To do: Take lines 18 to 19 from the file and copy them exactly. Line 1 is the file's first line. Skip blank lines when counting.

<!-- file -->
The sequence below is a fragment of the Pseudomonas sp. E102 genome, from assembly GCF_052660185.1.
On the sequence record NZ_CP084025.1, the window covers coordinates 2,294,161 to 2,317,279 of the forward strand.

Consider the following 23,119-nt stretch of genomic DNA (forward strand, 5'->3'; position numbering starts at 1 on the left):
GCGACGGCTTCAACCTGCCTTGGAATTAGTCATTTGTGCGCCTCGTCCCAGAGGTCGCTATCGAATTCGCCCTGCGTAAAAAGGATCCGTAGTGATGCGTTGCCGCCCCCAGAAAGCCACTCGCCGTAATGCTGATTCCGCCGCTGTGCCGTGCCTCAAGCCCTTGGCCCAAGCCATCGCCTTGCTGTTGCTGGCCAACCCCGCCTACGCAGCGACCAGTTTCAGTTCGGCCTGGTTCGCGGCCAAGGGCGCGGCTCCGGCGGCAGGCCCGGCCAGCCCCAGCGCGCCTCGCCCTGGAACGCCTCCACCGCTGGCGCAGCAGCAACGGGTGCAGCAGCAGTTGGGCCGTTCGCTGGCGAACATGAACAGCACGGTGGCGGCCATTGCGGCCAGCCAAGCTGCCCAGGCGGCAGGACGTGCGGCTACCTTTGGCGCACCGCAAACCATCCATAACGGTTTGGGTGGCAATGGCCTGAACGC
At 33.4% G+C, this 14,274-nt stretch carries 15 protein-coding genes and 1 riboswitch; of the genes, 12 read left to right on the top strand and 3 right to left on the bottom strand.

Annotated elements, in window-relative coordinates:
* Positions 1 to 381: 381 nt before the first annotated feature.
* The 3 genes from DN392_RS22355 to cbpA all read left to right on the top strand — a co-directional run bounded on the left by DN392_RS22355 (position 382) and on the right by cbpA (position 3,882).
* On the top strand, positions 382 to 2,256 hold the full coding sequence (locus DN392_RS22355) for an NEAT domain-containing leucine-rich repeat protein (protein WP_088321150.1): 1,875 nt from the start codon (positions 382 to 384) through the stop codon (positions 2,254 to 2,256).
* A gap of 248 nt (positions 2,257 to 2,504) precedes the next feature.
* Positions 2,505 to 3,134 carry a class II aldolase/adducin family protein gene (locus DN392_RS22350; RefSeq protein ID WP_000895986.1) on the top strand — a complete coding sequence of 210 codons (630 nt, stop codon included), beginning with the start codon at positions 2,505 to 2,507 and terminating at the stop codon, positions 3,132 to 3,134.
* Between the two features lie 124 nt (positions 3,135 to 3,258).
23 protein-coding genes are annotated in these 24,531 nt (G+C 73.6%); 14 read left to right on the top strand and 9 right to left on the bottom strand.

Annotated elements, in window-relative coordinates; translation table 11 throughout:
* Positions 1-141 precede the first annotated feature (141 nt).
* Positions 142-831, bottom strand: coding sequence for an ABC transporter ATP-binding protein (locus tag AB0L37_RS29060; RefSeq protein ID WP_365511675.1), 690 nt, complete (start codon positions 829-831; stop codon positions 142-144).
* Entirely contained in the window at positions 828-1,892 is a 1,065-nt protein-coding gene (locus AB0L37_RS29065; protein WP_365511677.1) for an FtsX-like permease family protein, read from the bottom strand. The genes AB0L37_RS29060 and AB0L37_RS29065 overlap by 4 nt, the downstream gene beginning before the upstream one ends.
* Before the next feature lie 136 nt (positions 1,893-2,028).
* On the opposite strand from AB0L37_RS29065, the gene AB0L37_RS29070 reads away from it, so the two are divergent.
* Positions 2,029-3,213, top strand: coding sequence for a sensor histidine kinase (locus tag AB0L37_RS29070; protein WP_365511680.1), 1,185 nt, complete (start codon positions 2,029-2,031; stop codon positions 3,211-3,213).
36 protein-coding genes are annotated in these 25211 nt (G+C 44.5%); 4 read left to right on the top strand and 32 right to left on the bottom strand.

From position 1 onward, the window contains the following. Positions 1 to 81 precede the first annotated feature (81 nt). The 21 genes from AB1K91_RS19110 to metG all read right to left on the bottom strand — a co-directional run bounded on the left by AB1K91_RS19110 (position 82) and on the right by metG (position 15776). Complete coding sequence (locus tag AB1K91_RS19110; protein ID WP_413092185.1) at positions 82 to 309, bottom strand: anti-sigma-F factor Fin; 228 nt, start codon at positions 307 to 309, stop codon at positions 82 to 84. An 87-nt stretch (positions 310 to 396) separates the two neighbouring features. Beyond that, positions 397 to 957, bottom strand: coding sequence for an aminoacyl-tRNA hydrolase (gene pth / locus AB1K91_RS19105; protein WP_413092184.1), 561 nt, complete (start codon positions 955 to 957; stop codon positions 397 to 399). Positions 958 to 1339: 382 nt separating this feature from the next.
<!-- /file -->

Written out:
* Before the next feature lie 136 nt (positions 1,893-2,028).
* On the opposite strand from AB0L37_RS29065, the gene AB0L37_RS29070 reads away from it, so the two are divergent.